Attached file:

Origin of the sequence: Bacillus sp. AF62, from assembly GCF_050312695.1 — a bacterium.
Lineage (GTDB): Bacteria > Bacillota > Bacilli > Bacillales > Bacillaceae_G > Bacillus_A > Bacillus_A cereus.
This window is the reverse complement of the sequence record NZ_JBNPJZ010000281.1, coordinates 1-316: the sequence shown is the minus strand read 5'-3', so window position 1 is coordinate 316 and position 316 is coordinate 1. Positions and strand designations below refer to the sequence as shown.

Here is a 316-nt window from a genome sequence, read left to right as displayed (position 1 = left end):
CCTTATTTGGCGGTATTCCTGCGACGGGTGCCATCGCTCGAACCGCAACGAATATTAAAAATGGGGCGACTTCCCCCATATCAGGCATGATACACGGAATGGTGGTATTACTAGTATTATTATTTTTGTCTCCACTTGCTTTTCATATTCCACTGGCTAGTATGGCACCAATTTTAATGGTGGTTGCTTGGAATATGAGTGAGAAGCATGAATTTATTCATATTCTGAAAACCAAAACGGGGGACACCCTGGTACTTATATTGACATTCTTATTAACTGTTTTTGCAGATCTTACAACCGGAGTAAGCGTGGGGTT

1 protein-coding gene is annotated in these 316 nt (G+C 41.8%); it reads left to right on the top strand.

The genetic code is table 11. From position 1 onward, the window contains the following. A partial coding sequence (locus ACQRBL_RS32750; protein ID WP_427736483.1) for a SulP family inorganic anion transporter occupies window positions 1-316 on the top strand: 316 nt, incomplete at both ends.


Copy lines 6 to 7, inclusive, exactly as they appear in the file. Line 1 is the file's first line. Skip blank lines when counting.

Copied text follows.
1 protein-coding gene is annotated in these 316 nt (G+C 41.8%); it reads left to right on the top strand.

The genetic code is table 11. From position 1 onward, the window contains the following. A partial coding sequence (locus ACQRBL_RS32750; protein ID WP_427736483.1) for a SulP family inorganic anion transporter occupies window positions 1-316 on the top strand: 316 nt, incomplete at both ends.